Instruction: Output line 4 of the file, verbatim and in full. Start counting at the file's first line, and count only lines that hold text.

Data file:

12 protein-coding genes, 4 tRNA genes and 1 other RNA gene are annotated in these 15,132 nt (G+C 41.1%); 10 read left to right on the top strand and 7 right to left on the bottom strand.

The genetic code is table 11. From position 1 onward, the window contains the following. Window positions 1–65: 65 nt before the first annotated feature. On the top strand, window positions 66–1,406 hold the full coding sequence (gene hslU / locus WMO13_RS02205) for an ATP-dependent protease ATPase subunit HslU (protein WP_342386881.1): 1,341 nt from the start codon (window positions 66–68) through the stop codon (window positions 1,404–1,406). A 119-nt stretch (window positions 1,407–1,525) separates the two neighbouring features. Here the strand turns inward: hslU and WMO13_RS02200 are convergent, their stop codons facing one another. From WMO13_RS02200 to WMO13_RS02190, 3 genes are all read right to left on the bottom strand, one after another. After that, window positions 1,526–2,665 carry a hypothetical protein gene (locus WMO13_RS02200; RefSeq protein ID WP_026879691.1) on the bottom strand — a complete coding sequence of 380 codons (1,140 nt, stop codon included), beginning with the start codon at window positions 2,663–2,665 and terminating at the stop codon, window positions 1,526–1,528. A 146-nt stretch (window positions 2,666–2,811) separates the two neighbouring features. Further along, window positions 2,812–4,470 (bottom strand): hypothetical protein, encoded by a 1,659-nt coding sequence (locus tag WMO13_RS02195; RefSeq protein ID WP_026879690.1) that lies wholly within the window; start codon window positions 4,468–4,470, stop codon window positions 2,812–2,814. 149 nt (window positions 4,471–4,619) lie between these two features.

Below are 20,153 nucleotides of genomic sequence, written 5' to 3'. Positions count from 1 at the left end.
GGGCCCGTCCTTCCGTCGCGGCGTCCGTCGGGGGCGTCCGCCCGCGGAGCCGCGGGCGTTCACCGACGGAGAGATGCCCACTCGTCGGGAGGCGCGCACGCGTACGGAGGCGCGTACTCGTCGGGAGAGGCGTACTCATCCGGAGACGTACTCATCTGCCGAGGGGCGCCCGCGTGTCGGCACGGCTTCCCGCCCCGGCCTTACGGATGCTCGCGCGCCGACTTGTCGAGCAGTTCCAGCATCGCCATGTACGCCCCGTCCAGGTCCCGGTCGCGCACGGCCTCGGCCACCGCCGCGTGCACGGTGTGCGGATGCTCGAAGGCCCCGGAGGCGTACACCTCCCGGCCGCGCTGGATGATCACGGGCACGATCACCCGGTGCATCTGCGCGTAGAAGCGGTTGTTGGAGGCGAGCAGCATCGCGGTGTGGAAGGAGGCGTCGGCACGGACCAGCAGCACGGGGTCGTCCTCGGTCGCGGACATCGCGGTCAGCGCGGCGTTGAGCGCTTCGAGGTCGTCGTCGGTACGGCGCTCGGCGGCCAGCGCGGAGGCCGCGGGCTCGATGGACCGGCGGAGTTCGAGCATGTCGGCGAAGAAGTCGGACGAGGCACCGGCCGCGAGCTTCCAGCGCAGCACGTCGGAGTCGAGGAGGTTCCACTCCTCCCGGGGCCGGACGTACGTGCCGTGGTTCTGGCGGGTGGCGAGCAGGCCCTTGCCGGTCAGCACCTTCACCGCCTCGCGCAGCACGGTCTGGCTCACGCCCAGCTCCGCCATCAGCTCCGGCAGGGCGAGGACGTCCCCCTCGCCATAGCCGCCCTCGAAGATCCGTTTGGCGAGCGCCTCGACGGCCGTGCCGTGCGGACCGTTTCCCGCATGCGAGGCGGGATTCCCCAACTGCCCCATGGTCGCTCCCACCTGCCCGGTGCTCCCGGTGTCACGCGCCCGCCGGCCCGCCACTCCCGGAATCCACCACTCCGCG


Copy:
GGGCCCGTCCTTCCGTCGCGGCGTCCGTCGGGGGCGTCCGCCCGCGGAGCCGCGGGCGTTCACCGACGGAGAGATGCCCACTCGTCGGGAGGCGCGCACGCGTACGGAGGCGCGTACTCGTCGGGAGAGGCGTACTCATCCGGAGACGTACTCATCTGCCGAGGGGCGCCCGCGTGTCGGCACGGCTTCCCGCCCCGGCCTTACGGATGCTCGCGCGCCGACTTGTCGAGCAGTTCCAGCATCGCCATGTACGCCCCGTCCAGGTCCCGGTCGCGCACGGCCTCGGCCACCGCCGCGTGCACGGTGTGCGGATGCTCGAAGGCCCCGGAGGCGTACACCTCCCGGCCGCGCTGGATGATCACGGGCACGATCACCCGGTGCATCTGCGCGTAGAAGCGGTTGTTGGAGGCGAGCAGCATCGCGGTGTGGAAGGAGGCGTCGGCACGGACCAGCAGCACGGGGTCGTCCTCGGTCGCGGACATCGCGGTCAGCGCGGCGTTGAGCGCTTCGAGGTCGTCGTCGGTACGGCGCTCGGCGGCCAGCGCGGAGGCCGCGGGCTCGATGGACCGGCGGAGTTCGAGCATGTCGGCGAAGAAGTCGGACGAGGCACCGGCCGCGAGCTTCCAGCGCAGCACGTCGGAGTCGAGGAGGTTCCACTCCTCCCGGGGCCGGACGTACGTGCCGTGGTTCTGGCGGGTGGCGAGCAGGCCCTTGCCGGTCAGCACCTTCACCGCCTCGCGCAGCACGGTCTGGCTCACGCCCAGCTCCGCCATCAGCTCCGGCAGGGCGAGGACGTCCCCCTCGCCATAGCCGCCCTCGAAGATCCGTTTGGCGAGCGCCTCGACGGCCGTGCCGTGCGGACCGTTTCCCGCATGCGAGGCGGGATTCCCCAACTGCCCCATGGTCGCTCCCACCTGCCCGGTGCTCCCGGTGTCACGCGCCCGCCGGCCCGCCACTCCCGGAATCCACCACTCCGCG